Superbugs: My First Real Taste of Fear

Pretty as a child’s picture, but not fun at all! ESBL E. coli Image from www.scitechdaily.com

“I must not fear. Fear is the mind-killer. Fear is the little-death that brings total obliteration. I will face my fear. I will permit it to pass over me and through me. And when it has gone past I will turn the inner eye to see its path. Where the fear has gone there will be nothing. Only I will remain.”
~ Frank Herbert, Dune

 

Wondered why I haven’t been blogging this past fortnight?

Last year, in the aftermath of major surgery, I became infected with a UTI (urinary tract infection). You can read more about that here. I had a catheter at the time while my bladder healed from a tear and it seems that this is how I picked up this little bug. A hospital-acquired infection.

No biggie, I thought back then. A simple round of antibiotics and it will be fixed.

Alas, no. This particular infection, ESBL E. coli is a superbug. In other words my little infection was antibiotic-resistant. It was okay, I was assured. There were still antibiotics that would work.

I was given oral antibiotics in hospital and then more when I got home. Apart from being slow to clear the infection, these particular antibiotics also caused me vision loss. Ocular toxicity and crystals forming in the back of my retina mean that even now my vision hasn’t returned to normal, although it is 80% better than what it was in October last year.

After the vision loss I decided to step away from my specialists ( a gynecologist and a urologist) and work with my fabulous local doctor who is also my acupuncturist. Using diet, chinese herbs, IV Vitamin C infusions and acupuncture we finally got my bladder infection sorted, my eyes improved and me feeling really good again.

Hooray. I beat the superbug! I went off on holidays and ran at life full tilt. It felt marvellous.

Until late March when I became infected with Shigella, a nasty gastrointestinal bug that laid me out flat and totalled my already-compromised immune system. (I have late-stage Lyme-disease. It complicates everything.)

My UTI flared up again, and my local doctor took a urine specimen. It was Easter Thursday, and we didn’t expect a result quickly. But we got one on Easter Saturday. It was the same superbug – ESBL E. coli. No worries my doctor said. It’s resistant to quite a few oral antibiotics but there are some it has sensitivity to. We’ll get you on them right away. And he did.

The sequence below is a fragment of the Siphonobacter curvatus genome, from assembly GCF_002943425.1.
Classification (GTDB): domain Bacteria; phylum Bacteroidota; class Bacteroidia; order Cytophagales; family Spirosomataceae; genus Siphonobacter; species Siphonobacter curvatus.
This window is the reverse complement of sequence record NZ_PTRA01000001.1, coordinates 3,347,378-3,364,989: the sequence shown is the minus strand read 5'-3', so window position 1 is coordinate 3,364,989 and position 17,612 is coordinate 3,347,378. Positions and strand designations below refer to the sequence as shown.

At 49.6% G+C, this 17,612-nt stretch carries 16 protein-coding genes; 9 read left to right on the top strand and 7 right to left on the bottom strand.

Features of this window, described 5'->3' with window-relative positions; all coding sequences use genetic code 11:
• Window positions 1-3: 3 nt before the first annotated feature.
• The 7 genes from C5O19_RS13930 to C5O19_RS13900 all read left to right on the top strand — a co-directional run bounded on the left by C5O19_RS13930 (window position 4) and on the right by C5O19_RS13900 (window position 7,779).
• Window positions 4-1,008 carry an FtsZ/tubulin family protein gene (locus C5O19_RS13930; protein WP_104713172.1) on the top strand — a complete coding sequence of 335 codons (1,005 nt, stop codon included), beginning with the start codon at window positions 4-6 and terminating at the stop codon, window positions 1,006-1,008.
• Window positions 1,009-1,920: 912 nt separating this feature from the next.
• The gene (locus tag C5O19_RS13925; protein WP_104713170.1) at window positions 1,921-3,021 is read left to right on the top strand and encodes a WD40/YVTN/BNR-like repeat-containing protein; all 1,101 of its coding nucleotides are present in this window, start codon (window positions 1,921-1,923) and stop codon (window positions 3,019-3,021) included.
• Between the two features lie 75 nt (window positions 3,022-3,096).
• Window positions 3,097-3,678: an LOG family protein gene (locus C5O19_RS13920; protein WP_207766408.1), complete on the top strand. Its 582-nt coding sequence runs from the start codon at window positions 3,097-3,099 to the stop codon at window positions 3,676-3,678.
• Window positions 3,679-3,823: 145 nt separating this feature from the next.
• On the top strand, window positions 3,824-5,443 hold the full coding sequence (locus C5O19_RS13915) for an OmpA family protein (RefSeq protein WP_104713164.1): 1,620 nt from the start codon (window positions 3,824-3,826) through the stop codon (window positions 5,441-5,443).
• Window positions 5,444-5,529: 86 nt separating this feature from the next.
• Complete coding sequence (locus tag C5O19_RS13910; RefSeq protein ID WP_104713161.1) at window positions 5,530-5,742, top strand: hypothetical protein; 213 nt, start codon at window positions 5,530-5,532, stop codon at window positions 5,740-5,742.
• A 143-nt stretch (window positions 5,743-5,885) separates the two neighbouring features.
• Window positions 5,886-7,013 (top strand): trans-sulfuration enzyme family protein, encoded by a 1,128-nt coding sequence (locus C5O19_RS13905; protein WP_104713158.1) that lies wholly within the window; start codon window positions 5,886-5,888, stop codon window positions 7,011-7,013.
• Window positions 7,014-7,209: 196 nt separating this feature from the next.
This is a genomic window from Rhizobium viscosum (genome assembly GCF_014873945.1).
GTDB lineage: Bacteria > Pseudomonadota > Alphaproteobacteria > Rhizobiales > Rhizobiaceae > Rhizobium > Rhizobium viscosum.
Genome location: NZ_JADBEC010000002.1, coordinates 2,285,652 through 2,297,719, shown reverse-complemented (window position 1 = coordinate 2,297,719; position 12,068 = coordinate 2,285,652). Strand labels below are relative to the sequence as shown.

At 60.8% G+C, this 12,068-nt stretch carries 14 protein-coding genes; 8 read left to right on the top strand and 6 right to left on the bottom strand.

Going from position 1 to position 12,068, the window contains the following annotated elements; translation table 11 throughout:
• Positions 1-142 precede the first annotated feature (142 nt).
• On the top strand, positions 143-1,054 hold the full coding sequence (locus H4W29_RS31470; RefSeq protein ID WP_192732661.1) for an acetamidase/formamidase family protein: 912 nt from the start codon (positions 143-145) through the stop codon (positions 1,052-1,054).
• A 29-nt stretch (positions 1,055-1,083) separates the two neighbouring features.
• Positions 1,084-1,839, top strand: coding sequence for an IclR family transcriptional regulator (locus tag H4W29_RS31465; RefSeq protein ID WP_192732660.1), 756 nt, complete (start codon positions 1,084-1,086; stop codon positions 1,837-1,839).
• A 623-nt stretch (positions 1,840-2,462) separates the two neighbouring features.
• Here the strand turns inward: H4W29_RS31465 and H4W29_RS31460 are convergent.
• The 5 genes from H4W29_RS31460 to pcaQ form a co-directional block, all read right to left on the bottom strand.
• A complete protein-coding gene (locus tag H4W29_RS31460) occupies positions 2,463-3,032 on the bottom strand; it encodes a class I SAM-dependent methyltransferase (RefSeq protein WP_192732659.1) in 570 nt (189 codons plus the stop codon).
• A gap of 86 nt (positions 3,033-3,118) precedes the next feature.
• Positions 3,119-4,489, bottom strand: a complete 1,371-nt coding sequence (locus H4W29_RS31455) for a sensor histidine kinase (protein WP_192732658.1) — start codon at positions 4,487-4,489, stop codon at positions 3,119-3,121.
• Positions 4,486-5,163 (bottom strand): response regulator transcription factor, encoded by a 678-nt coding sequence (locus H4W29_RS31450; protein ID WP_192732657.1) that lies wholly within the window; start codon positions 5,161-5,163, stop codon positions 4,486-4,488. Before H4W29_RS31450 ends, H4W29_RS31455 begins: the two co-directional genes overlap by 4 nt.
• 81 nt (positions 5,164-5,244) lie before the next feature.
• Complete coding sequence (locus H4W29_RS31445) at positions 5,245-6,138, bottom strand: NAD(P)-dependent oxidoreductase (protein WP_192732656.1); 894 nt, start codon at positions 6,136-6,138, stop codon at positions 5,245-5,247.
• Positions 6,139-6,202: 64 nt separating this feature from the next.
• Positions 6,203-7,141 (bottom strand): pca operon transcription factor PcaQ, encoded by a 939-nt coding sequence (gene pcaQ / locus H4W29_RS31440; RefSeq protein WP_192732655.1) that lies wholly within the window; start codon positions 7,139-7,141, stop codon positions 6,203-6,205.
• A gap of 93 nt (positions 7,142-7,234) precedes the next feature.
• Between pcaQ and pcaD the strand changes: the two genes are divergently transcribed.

I took a first course and then a second, but I wasn’t noticing much difference. In fact I was beginning to feel worse.

We took a second specimen and discontinued the drugs.

This infection felt different to the one I had in hospital in 2016. Back then I was pissing blood and tissue and was in complete unrelenting misery, needing to pee every ten minutes and then only producing a bloody dribble. This time my urine was cloudy, and my entire lower pelvis ached but although I felt awfully uncomfortable I didn’t feel like I needed to pee constantly. Instead I felt like something was about to burst inside me. Car rides over bumps were agony, and I couldn’t even bend down to trim my toenails because of the pressure it put on my bladder. My back ached, and I couldn’t sit or lie comfortably.

On Friday 28 April, the night before my retreat, my doctor called me at home, quite late. I still had the superbug. It was no longer responsive to any oral antibiotic. He’d consulted an Infectious Diseases expert about what to do next.  I needed to report to hospital early the next morning for IV antibiotics. One big dose should do it and then I’d be able to head to retreat as planned. Important, seeing as I was running it! And just to be safe I’d have a second dose on Monday lunchtime while everyone was on a break.

Getting ready for my IV antibiotics and finding it hard to believe that things had escalated to me needing to go to hospital to be treated.

But I didn’t feel better from my massive IV antibiotic hit. I tried not to panic and focused on other things.

Monday morning my doctor rang me early. I was in my room, getting ready for breakfast before a big day of teaching. My lab work showed that my superbug was now resistant to this IV antibiotic too. I was going to have to be admitted to hospital and try a new antibiotic, very strong, and given in infusions eight hours apart for five days.